As the nation continues to recover from the effects of the pandemic, climate change, supply shortages across industries and employee burnout still pose threats to how we work. To combat these challenges, businesses are looking for ways to stay innovative, encourage forward-thinking and develop new products and services for the betterment of the community. Additionally, state regulators have started establishing non-industry-specific regulatory sandboxes to create a more lax business environment for new and existing companies to experiment.
Originally designed for the fintech industry, regulatory sandbox programs serve companies as a way to prevent government regulations from smothering new technologies and innovations by allowing companies to be temporarily exempt until the state can determine if the product or service is useful. By establishing designated “test areas” for new products, these programs encourage business growth and curate innovation hubs for up-and-coming companies.
For the insurance industry, sandboxes give businesses the chance to develop services that might be outside of the status quo and encourage companies to explore ideas that could better serve employees as well as customers. Here are a handful of states that have deployed insurance sandboxes:
- Kentucky was the first state to provide a comprehensive framework for an insurance regulatory “sandbox” in 2019 which is open until 2025. The statute provides regulations for participating in both an initial beta test and an external period of relief from regulation. Companies must apply to the Department of Insurance for admission and explain the product’s innovation and value to customers, while demonstrating financial stability.
- West Virginia established a sandbox program in July 2021, designed to encourage and welcome new and innovative insurance businesses into the state that would otherwise be subject to regulatory hurdles under state law.
- In March 2021, South Dakota signed into law a regulatory sandbox targeting the insurance industry, where companies can offer their products or services in a controlled environment for up to two years. The state provides controls for entry and exit from the sandbox so consumers aren’t left high and dry. New and existing companies are encouraged to take part in the program.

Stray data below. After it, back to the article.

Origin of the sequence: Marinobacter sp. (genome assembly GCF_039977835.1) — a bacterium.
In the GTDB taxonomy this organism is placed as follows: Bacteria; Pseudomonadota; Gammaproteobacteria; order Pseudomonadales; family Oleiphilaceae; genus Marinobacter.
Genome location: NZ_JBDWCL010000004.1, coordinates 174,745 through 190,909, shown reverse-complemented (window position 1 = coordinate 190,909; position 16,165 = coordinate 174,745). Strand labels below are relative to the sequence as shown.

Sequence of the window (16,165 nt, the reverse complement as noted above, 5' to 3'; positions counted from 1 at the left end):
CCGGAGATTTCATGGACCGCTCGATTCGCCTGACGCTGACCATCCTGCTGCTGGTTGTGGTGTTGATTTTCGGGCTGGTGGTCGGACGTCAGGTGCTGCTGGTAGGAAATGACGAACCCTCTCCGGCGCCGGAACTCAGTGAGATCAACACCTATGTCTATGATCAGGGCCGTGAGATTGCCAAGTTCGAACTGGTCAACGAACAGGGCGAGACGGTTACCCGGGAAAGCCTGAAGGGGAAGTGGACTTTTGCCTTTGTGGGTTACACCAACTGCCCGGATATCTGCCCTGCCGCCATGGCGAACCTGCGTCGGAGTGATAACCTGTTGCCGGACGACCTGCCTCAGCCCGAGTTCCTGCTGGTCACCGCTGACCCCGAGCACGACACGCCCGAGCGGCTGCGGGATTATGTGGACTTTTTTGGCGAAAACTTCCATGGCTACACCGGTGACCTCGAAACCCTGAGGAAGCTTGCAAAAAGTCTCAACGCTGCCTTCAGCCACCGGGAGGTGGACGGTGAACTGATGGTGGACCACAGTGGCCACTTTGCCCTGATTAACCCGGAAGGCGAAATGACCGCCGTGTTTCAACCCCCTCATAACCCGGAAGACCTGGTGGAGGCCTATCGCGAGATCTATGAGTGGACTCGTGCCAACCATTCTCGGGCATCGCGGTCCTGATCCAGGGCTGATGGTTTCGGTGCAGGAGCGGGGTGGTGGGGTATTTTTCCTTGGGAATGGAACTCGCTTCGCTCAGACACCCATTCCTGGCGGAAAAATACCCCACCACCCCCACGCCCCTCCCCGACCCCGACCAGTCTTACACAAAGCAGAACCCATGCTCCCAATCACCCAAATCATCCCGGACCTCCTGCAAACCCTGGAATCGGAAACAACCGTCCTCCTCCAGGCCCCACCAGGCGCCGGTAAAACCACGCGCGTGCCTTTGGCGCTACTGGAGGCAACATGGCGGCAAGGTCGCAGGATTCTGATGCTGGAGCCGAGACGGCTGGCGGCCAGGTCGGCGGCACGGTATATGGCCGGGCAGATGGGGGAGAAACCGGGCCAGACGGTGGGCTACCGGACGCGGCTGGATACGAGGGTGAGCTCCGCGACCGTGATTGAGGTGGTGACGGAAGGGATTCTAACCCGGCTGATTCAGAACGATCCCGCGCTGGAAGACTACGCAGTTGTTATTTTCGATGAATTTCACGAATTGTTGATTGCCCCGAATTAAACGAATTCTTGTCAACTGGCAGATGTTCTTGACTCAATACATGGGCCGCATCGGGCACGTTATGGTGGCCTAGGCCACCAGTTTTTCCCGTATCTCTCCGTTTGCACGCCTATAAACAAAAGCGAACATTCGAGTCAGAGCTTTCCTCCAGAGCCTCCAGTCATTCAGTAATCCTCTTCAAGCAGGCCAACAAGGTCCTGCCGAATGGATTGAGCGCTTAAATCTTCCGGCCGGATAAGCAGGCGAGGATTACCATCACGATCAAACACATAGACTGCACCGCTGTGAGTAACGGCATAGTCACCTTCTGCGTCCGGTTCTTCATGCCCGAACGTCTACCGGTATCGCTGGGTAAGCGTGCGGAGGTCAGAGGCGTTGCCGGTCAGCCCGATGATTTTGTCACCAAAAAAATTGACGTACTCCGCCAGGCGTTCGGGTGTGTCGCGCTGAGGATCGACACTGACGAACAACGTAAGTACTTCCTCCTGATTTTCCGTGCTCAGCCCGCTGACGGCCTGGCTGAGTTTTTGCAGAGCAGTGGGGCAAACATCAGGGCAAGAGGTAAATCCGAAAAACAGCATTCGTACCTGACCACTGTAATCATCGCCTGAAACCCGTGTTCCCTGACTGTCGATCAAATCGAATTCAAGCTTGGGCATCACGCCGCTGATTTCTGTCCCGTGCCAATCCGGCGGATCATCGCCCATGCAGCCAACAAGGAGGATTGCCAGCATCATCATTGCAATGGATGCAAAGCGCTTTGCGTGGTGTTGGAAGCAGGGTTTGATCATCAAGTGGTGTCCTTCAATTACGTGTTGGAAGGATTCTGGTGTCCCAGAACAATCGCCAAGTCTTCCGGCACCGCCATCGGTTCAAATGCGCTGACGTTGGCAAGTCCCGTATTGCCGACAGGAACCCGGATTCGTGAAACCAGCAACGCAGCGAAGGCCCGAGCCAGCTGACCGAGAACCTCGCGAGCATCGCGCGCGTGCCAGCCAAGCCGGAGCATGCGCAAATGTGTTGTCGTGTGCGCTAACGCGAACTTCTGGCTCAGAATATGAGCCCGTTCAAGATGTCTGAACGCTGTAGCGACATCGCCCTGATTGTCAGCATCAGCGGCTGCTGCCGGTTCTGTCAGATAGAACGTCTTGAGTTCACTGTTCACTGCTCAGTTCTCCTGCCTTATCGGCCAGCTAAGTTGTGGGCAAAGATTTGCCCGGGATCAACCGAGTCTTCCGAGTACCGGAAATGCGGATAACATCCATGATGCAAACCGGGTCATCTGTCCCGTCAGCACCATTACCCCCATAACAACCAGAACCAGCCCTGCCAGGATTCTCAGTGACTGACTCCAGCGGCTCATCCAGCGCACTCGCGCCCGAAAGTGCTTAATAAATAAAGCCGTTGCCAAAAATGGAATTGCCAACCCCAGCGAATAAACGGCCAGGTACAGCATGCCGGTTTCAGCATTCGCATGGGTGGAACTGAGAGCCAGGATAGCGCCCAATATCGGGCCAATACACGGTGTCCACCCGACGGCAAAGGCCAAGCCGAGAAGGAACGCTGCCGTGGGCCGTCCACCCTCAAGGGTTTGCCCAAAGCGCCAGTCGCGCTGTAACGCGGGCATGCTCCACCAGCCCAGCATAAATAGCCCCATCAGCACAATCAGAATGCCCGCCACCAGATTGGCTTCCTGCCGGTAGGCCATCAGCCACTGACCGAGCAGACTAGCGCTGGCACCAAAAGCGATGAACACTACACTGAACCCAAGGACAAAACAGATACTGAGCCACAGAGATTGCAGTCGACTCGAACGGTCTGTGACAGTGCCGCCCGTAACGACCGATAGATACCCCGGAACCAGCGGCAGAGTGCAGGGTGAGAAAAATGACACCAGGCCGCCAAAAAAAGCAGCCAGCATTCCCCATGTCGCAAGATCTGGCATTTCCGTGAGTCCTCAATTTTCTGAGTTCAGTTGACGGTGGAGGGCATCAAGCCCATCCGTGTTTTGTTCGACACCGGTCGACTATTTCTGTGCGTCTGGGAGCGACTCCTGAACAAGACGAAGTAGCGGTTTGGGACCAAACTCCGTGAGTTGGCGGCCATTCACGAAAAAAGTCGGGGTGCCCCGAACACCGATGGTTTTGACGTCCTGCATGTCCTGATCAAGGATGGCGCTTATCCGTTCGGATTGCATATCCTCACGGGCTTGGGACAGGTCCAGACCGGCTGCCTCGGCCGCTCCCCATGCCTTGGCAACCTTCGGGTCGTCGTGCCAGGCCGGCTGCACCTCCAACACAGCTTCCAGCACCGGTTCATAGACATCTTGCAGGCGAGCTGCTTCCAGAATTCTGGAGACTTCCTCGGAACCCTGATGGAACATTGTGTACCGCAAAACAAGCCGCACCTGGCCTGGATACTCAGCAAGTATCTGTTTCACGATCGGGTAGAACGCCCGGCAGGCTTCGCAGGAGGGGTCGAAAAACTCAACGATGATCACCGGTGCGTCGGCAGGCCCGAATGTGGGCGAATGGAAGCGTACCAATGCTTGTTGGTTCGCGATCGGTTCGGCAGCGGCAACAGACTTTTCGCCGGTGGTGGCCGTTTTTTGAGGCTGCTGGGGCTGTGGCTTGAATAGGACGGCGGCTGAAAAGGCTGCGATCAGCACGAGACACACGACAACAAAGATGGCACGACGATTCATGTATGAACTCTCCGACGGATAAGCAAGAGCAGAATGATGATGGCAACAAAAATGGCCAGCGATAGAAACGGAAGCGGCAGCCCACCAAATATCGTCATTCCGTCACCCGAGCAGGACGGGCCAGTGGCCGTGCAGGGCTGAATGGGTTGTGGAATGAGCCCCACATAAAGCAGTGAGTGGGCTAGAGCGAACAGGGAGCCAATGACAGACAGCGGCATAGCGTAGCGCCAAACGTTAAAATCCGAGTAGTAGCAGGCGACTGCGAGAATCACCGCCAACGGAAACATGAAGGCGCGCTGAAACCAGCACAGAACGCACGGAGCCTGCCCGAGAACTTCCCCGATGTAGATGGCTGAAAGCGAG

- Utah passed a bill in March 2021 that would expand the scope of the regulatory sandbox program beyond the financial services, insurance and legal services industries. The state deployed the insurance sandbox program a year prior, and this expansion makes Utah was the first state to make such a wide program available for businesses across all industries.
- Vermont deployed an insurance regulatory sandbox in 2020, allowing the state Department of Financial Regulation to waive laws that would prohibit the introduction of a more innovative or efficient product or service. Products offered under the waiver must be made available to fewer than 10,000 consumers and are limited to a 12-month period with the option of a one-time 12-month extension.
Not only do regulatory sandboxes allow companies to challenge and test emerging technologies and business models; they also can serve as potential solutions to the “barrier to entry” challenge by promoting collaboration between businesses and public regulators. Currently, New Hampshire, Louisiana and North Carolina have also introduced bills to establish insurance regulatory sandboxes this year, but these have yet to be approved.